Categoría: NRL Rugby

Es justo decir que hemos tenido algún tipo de relación de arriba hacia abajo con las camisetas de los Puma’s Bulls en los últimos cinco años. Por cada diseño elegante y con estilo que han producido, parece haber dos ejemplos de gráficos llamativos o camuflaje desproporcionado.(

La camisa del 80 aniversario del año pasado fue igual de frustrante, con sus gráficos terriblemente pegajosos de 2018/80, su formidable diseño de dos tonos, su collar Geordie Shore y, en algunos aspectos, la versión 2019 es una mejora. Para empezar, es mejor el cuello, y nos gusta el mayor uso del azul oscuro para complementar la luz de la camiseta de la casa, pero aparte de eso, es un poco demasiado, ¿verdad?

El diseño isométrico audaz que domina el maillot es aceptable, supone, suena como un «robot asesino», pero a algunas personas les encanta. No estamos seguros del patrón de panal que cubre el frente y la parte posterior del cofre y se desvanece notablemente en la parte posterior. Es demasiado, y la camisa está demasiado ocupada. Es una pena, porque no importa lo que piense del diseño audaz, el hecho de que solo haya un color primario en cada lado es ciertamente un paso positivo en comparación con el año pasado.

La versión ausente conserva el mismo diseño de robot asesino, pero reemplaza los colores con blanco, gris y verde oscuro, y debemos decir que hay algo en esta paleta que funciona mejor que en casa. Puma rara vez elige algo clásico y discreto sobre el diseño del maillot, y con eso en mente, probablemente deberíamos ser conscientes de esto porque es una mejora con respecto a la temporada pasada .

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Having just squeezed into the play-offs in 2014 after a mediocre 2013, the Broncos will be hoping to continue again this year. The solid pack bolstered by Kiwi Adam Blair and potentially explosive backline including ex-Canberra wonderkid Anthony Milford will be dressed to impress in yet another beauty from Nike.(

At first this home kit seems a confusing mesh of two designs: a classy, simple maroon on top; and ever-increasing yellow bars underneath that look like some kind of 1970s computer game, or Tronish as we shall now call it.

But together it works seamlessly, with the sponsors in the middle and on the sleeves sitting in the background rather than hogging the limelight.

It’s nice to see a shirt that doesn’t conform to the usual styles and conventions of jersey design, and while the stripes along the bottom might be unconventional, they definitely work well.

The away takes its cue from last season’s home shirt, with a diagonal sash bisecting the Broncos’ maroon and gold. However this year they’ve reversed the colours to have the yellow as the predominant colour underneath, with the dividing line more of a blur than a stark edge.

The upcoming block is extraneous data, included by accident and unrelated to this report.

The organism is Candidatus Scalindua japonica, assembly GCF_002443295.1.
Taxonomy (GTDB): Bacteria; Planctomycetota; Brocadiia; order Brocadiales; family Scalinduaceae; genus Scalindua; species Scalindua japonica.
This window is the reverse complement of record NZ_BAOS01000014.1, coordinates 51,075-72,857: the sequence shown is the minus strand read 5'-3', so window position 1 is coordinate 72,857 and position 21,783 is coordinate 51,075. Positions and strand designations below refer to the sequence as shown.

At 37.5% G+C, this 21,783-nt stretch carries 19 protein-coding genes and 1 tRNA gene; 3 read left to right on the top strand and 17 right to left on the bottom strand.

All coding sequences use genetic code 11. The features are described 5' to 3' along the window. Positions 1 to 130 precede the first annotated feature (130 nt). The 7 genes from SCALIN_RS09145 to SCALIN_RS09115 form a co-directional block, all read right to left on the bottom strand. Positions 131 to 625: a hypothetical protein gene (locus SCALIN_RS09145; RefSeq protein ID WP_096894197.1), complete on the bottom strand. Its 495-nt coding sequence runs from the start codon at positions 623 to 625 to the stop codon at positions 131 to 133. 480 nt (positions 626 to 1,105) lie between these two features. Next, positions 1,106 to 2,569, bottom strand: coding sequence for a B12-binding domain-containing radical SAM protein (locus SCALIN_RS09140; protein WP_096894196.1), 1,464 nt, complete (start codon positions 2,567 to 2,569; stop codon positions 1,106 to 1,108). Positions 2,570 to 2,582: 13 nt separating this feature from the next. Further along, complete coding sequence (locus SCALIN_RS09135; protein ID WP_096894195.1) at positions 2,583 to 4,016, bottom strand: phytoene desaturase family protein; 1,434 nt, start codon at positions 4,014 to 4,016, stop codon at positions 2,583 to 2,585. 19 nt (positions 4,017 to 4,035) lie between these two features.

Neither of these things bother us, but with the yellow now behind the sponsor, it means the lettering is now a dark maroon and no longer white, which added a nice contrast. A good shirt then, just not quite as nice as last year’s.

On the whole, both of these shirts show once again that Nike is one of the most consistently progressive shirt designers out there – they might not make too many rugby shirts any more, but when they do, they’re worth seeing. These might not please the purists, but we can’t complain about either.

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Until this season, Brisbane had enjoyed one of the longest kit sponsor partnerships in rugby league – the Broncos had been with Nike since the late 90s, but as the USA sportswear giant continues its sad gradual withdrawal from both codes of the sport, that relationship has come to a close, and league specialist ISC have jumped on board with one of the classic shirts of the sport. (

The Broncos classic home recipe is a maroon shirt with a yellow bottom quarter, usually separated by several white stripes, and for the past few years, Nike has been taking that concept and putting subtle modern spins on it. ISC’s approach, however, is to take things back to a specific time and place.

The new Broncos home shirt hasn’t gone full retro (though next year, that would be a great idea!) instead ISC has opted to take us back to 2000, and Brisbane’s glorious Grand Final-winning campaign.

With its two thick white stripes bisecting the shirt, combined with white stripes running across the sleeve seams and distinctive gold sleeve cuffs, this is basically a modern take on the shirt the Broncos wore in 2000 – and why on earth not?

Compared to last season’s lovely, unusual chevron-tastic away shirt, this year’s change design seems a little bit plain, but frankly that’s not always a bad thing – and it’s not the first time that the Broncos have often embraced the clean look for their alternate designs either.

So what we have here is a very subtle traditional white away jersey, with just a little bit of maroon piping around the bottom, and some really very lovely gold and maroon stripes midway down both sleeves.

The only other non-sponsor ornamentation is a cool stylised ‘B’ on the back of the neck, which is echoed on the home shirt.

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